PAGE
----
What are the steps to find the oxidation number?

1 Answer
Oct 7, 2016

Answer:

It is not too difficult, but the determination depends on context.

Explanation:

Oxidation number is the formal charge left on the atom of interest when all the bonding electrons are broken, and the charge (the electron!) is assigned to the most electronegative atom.

Let's consider one example:

#C(s)+O_2(g) rarr CO_2(g)#

The oxidation number of an element is generally #0#, and it is here for carbon and dioxygen (i.e. the free elements have neither donated nor accepted electrons https://socratic.org/questions/what-is-the-oxidation-state-of-a-free-element-of-a-monoatomic-ion#305633.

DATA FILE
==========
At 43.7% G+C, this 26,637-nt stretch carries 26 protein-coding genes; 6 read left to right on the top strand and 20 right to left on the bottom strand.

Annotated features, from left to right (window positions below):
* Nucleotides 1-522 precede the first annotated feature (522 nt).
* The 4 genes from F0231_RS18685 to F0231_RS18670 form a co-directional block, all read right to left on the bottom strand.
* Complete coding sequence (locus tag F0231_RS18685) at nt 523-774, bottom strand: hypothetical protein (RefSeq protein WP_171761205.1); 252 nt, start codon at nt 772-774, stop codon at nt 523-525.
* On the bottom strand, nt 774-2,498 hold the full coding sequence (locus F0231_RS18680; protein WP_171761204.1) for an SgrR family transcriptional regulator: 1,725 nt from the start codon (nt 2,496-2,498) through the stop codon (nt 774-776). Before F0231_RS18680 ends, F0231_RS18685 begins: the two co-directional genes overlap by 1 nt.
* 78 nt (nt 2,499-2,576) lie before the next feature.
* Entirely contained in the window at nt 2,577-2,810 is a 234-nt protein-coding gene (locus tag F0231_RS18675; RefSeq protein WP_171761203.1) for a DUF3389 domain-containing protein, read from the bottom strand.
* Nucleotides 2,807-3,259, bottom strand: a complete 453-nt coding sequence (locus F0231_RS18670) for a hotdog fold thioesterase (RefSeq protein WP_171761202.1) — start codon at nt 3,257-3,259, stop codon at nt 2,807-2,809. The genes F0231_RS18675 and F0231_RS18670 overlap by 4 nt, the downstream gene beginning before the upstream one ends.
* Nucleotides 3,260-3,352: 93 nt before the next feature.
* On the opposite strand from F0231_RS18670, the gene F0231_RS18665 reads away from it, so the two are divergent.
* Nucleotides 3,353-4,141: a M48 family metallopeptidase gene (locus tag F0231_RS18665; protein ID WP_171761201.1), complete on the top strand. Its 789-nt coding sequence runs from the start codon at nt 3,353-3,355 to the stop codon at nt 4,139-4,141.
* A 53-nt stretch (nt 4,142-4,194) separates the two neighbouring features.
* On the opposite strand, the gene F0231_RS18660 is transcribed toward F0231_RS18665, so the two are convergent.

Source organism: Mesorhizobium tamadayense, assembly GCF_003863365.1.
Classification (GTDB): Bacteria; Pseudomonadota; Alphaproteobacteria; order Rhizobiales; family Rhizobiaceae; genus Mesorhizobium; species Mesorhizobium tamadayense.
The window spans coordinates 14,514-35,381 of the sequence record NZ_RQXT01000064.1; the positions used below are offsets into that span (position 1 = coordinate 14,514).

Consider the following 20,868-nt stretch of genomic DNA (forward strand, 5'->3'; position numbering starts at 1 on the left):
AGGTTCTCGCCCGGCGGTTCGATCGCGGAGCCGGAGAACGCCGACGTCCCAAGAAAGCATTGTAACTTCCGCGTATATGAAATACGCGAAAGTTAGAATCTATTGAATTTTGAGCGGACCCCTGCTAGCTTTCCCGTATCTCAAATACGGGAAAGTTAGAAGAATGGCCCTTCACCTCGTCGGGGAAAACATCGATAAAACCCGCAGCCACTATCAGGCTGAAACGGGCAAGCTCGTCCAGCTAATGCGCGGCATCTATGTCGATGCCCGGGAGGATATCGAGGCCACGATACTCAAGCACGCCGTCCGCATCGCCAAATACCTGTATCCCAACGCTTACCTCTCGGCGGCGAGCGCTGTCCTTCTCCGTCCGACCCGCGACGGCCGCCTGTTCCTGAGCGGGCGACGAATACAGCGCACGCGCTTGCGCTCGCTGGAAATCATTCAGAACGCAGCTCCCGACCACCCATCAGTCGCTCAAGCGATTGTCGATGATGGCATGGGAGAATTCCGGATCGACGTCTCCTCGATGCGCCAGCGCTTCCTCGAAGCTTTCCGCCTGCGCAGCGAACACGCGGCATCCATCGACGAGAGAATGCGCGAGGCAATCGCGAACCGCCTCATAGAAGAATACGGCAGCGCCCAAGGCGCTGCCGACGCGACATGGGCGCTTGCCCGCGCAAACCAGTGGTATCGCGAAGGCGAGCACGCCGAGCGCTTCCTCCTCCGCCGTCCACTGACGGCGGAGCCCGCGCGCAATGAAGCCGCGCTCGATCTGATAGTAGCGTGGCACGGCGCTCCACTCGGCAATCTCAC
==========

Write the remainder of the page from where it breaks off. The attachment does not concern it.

However, the #C# in carbon dioxide is assumed to have donated 4 electrons to the 2 oxygen atoms that bind to the carbon. Since #C# has FORMALLY lost #"4 electrons"#, it has been oxidized up to #C(+IV)#, and the oxygen molecule has been reduced to give the #-II# oxidation state observed for the oxide. For more examples on carbon oxidation numbers and states, see here.

See this older answer for more examples.